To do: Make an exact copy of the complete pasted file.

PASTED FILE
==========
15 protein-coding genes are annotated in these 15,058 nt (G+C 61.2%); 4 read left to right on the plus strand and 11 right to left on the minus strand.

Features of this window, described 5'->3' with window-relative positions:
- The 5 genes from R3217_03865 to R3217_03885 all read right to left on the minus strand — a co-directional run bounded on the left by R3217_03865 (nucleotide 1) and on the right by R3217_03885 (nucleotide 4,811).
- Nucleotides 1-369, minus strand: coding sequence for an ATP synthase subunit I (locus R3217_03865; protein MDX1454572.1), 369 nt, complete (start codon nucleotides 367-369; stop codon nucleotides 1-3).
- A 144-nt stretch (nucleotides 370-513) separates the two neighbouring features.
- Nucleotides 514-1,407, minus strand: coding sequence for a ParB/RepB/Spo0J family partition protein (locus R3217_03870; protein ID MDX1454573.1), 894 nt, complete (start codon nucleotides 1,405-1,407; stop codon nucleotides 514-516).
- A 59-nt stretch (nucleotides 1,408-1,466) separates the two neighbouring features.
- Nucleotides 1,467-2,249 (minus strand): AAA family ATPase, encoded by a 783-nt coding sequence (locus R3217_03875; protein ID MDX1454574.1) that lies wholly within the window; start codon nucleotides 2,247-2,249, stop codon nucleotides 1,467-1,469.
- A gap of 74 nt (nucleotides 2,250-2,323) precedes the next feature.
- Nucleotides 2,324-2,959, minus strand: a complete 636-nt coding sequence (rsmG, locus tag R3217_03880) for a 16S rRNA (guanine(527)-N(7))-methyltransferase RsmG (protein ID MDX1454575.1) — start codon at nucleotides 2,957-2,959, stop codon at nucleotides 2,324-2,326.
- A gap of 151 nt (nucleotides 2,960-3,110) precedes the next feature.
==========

15 protein-coding genes are annotated in these 15,058 nt (G+C 61.2%); 4 read left to right on the plus strand and 11 right to left on the minus strand.

Features of this window, described 5'->3' with window-relative positions:
- The 5 genes from R3217_03865 to R3217_03885 all read right to left on the minus strand — a co-directional run bounded on the left by R3217_03865 (nucleotide 1) and on the right by R3217_03885 (nucleotide 4,811).
- Nucleotides 1-369, minus strand: coding sequence for an ATP synthase subunit I (locus R3217_03865; protein MDX1454572.1), 369 nt, complete (start codon nucleotides 367-369; stop codon nucleotides 1-3).
- A 144-nt stretch (nucleotides 370-513) separates the two neighbouring features.
- Nucleotides 514-1,407, minus strand: coding sequence for a ParB/RepB/Spo0J family partition protein (locus R3217_03870; protein ID MDX1454573.1), 894 nt, complete (start codon nucleotides 1,405-1,407; stop codon nucleotides 514-516).
- A 59-nt stretch (nucleotides 1,408-1,466) separates the two neighbouring features.
- Nucleotides 1,467-2,249 (minus strand): AAA family ATPase, encoded by a 783-nt coding sequence (locus R3217_03875; protein ID MDX1454574.1) that lies wholly within the window; start codon nucleotides 2,247-2,249, stop codon nucleotides 1,467-1,469.
- A gap of 74 nt (nucleotides 2,250-2,323) precedes the next feature.
- Nucleotides 2,324-2,959, minus strand: a complete 636-nt coding sequence (rsmG, locus tag R3217_03880) for a 16S rRNA (guanine(527)-N(7))-methyltransferase RsmG (protein ID MDX1454575.1) — start codon at nucleotides 2,957-2,959, stop codon at nucleotides 2,324-2,326.
- A gap of 151 nt (nucleotides 2,960-3,110) precedes the next feature.